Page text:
Sex shop dos and don'ts

…sex boutique! They’re called sex boutiques!

Jul 12, 2012 at 11:08am | Leave a comment

During my time on this earth and in employment I have worked in various fields. I’ve done time in box offices, music PR, archives and, of course, shops.


Brighton sex boutique Tickled 

When discussing my employment history there is one job I have had that people will latch on to rather. Nobody wants to hear tales of my time in music PR, apparently The Time I Met Lulu only needs telling once. Nor do they care about the time, whilst working in an archive, the head of the image library decided to show me Myra Hindley’s personal photo collection.

Nobody wants to hear how my first day working in a clothes shop I helped a newcomer to transvestism negotiate a Lycra halter dress. This is the same clothes shop where as I silently priced up clothes the owner would moan to his mother that he was considering going back to a life of crime.

'Hm, boring. Tell us about the sex shop Kate!' They (the general public, co-workers, friends, family etc) say.

'Ahem, sex boutique' I passive-aggressively correct them. Then, I really have to admit that nothing as untoward as you might hope goes on in a sex boutique. The one I worked in had recently made the transformation from a Whittard tea shop to sex boutique.

People of a certain demographic would walk in confidently, spot the rack of Fun Factory vibrators directly in front of them and do one of two things. They would either turn to their left and announce their mistake to the ball gag display and leave, or scuttle into the sectioned-off part of the store.

A word to the wise: when you unexpectedly walk into what is referred to in polite circles as a Marital Aids shop, never aim for the private area. There lie the biggest dildos you ever did fathom and glittery holsters with which to wang them around in.

Giant dildos are the last straw for such people and any attempt at fake browsing would be abandoned in favour of running out the door, where the pair would turn to each other, wide eyed, hats askew and ask: 'what the cock was that?'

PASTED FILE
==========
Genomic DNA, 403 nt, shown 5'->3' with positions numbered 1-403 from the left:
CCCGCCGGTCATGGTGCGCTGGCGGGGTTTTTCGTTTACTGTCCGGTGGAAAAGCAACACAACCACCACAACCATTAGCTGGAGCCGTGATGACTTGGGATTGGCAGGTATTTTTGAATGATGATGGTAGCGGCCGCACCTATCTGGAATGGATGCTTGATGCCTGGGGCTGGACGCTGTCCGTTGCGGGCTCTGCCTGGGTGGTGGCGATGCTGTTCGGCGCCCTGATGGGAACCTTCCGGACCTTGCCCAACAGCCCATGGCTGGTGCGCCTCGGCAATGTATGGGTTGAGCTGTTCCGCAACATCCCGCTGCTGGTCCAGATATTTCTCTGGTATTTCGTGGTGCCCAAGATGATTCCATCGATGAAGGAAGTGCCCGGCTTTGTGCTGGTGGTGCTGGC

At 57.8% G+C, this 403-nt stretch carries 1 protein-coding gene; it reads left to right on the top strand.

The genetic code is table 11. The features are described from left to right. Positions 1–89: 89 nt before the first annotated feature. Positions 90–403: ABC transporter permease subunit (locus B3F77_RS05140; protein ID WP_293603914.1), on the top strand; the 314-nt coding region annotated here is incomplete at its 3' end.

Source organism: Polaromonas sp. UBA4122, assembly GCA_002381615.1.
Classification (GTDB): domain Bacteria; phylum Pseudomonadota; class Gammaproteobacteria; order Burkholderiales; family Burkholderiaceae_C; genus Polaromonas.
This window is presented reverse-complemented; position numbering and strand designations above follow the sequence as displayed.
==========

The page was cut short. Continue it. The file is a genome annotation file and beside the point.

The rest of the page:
And indeed what the cock is a sex boutique? Friends, it is a place where you are more than welcome (unless you’re under 18 of course). For, in addition to these misguided consumers, I did see many a wannabe customer. Those people who couldn’t quite get beyond browsing, or were put off by the presence of other customers. They found the place a little more overwhelming than they had expected.

As any former Brownie* knows, a little preparation goes a long way in situations you might find unsettling. With all this in mind I’ve taken the liberty of preparing a guide for those wishing to visit a sex boutique in the near future. And I do recommend that you visit one. The internet’s good for research but you can’t beat seeing the product in the light flesh before you buy.

Squeamish Kate’s Sex Shop Dos and Don’ts:

1. Do talk to us. We’ve been expecting you
Whether or not we insist on referring to the establishment as a sex boutique there will be shop assistants and they are going to talk to you. Do ask any questions you have about what’s available. No question is too naïve or weird. Seriously, they’ve heard it all and are more than happy to help you find a product you’re going to love. If the shop assistants do seem a bit grumpy you’ve probably just interrupted a mini-vibe race across the cash desk. So, place a bet and tell them what it is you’re after.


Press every button! Go on! 

2. Do press every button 
Might I take this opportunity to assure you there are no second-hand items here, this means there’s no need to recoil when an assistant proffers you the pulsating phallus you just inquired about. Press all the buttons you see and by all means press anything that vibrates to the end of your nose to help you gauge the strength of the vibe. In case you’ve don’t know what the hell I’m talking about here - the tip of the nose has a similar amount of nerve endings as the clitoris. Apparently.


Test your prospective vibrator by pressing it against your nose. Possibly a bit more gently than this... 

3. Do expect high prices 
If there’s a part of your body that needs a lot of money spending on it, it should be your eyes. Eyes and genitalia. This because they are both sensitive areas and it is very inconvenient for either body part to become sore. So you have to invest in quality mascara and quality sex toys (with which you could potentially put your eye out as well, come to think of it).

The difference between a flavoured lube from the pub vending machine and a bottle of System Jo  is not just about £20. The right lubricant can help protect your skin and keep the material your toy is made of from perishing. I cannot tell you the amount of disappointed men who hoped a £200 beast of a dildo for a stag do could be theirs for a fiver.


This is my discreet face

4. Do be discreet 
Yes a lot of the products for sale are kind of hilarious and/or baffling, but they’re there because some people like them. Please be respectful of other people’s sexual preferences and keep your comments for when you have left. Also that tartan dildo on the counter might just be an innocent flask of coffee.

5. Do come back!
A returning customer (with no returns) is much appreciated. It means we’ve done our job well. With my guide you should be able to negotiate a sex shop, a sex boutique or even a sex emporium and come out with a great selection of goodies and no blushes.

*before I gain your trust by invoking the Brownie Guide name I should tell you I was a terrible Brownie and the only badge I got was an Imp badge to denote which team I was in. And even that was a pity badge I feel.

All the pictures were taken at Tickled in Brighton. Check them out - they come highly recommended by an old pro like me...